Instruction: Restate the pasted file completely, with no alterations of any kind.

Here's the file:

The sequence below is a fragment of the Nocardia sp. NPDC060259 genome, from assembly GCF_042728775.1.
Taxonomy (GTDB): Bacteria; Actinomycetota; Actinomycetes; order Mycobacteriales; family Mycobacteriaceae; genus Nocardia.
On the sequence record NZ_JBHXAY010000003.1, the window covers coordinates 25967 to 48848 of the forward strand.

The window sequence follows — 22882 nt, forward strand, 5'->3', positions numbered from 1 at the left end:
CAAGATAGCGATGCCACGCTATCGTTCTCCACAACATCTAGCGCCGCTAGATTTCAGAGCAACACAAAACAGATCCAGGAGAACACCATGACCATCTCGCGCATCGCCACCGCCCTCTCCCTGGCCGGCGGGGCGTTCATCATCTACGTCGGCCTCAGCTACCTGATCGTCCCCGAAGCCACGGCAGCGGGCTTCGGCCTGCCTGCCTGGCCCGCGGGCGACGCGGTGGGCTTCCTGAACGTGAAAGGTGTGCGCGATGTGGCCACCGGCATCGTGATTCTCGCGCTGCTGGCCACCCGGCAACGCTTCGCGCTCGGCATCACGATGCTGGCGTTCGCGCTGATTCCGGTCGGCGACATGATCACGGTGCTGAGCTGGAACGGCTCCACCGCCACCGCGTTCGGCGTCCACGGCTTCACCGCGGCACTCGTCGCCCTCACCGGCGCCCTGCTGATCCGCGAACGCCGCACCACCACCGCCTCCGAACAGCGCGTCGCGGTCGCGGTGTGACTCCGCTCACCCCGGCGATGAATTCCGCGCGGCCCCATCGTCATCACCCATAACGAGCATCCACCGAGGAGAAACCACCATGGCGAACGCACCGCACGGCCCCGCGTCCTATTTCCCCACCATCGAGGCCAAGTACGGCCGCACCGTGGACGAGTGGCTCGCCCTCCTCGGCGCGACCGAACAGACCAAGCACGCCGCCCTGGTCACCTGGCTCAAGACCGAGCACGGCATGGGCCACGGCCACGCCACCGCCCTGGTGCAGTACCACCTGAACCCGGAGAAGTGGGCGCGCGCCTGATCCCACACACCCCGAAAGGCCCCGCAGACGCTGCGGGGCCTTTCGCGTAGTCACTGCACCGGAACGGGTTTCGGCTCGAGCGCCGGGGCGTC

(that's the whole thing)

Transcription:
The sequence below is a fragment of the Nocardia sp. NPDC060259 genome, from assembly GCF_042728775.1.
Taxonomy (GTDB): Bacteria; Actinomycetota; Actinomycetes; order Mycobacteriales; family Mycobacteriaceae; genus Nocardia.
On the sequence record NZ_JBHXAY010000003.1, the window covers coordinates 25967 to 48848 of the forward strand.

The window sequence follows — 22882 nt, forward strand, 5'->3', positions numbered from 1 at the left end:
CAAGATAGCGATGCCACGCTATCGTTCTCCACAACATCTAGCGCCGCTAGATTTCAGAGCAACACAAAACAGATCCAGGAGAACACCATGACCATCTCGCGCATCGCCACCGCCCTCTCCCTGGCCGGCGGGGCGTTCATCATCTACGTCGGCCTCAGCTACCTGATCGTCCCCGAAGCCACGGCAGCGGGCTTCGGCCTGCCTGCCTGGCCCGCGGGCGACGCGGTGGGCTTCCTGAACGTGAAAGGTGTGCGCGATGTGGCCACCGGCATCGTGATTCTCGCGCTGCTGGCCACCCGGCAACGCTTCGCGCTCGGCATCACGATGCTGGCGTTCGCGCTGATTCCGGTCGGCGACATGATCACGGTGCTGAGCTGGAACGGCTCCACCGCCACCGCGTTCGGCGTCCACGGCTTCACCGCGGCACTCGTCGCCCTCACCGGCGCCCTGCTGATCCGCGAACGCCGCACCACCACCGCCTCCGAACAGCGCGTCGCGGTCGCGGTGTGACTCCGCTCACCCCGGCGATGAATTCCGCGCGGCCCCATCGTCATCACCCATAACGAGCATCCACCGAGGAGAAACCACCATGGCGAACGCACCGCACGGCCCCGCGTCCTATTTCCCCACCATCGAGGCCAAGTACGGCCGCACCGTGGACGAGTGGCTCGCCCTCCTCGGCGCGACCGAACAGACCAAGCACGCCGCCCTGGTCACCTGGCTCAAGACCGAGCACGGCATGGGCCACGGCCACGCCACCGCCCTGGTGCAGTACCACCTGAACCCGGAGAAGTGGGCGCGCGCCTGATCCCACACACCCCGAAAGGCCCCGCAGACGCTGCGGGGCCTTTCGCGTAGTCACTGCACCGGAACGGGTTTCGGCTCGAGCGCCGGGGCGTC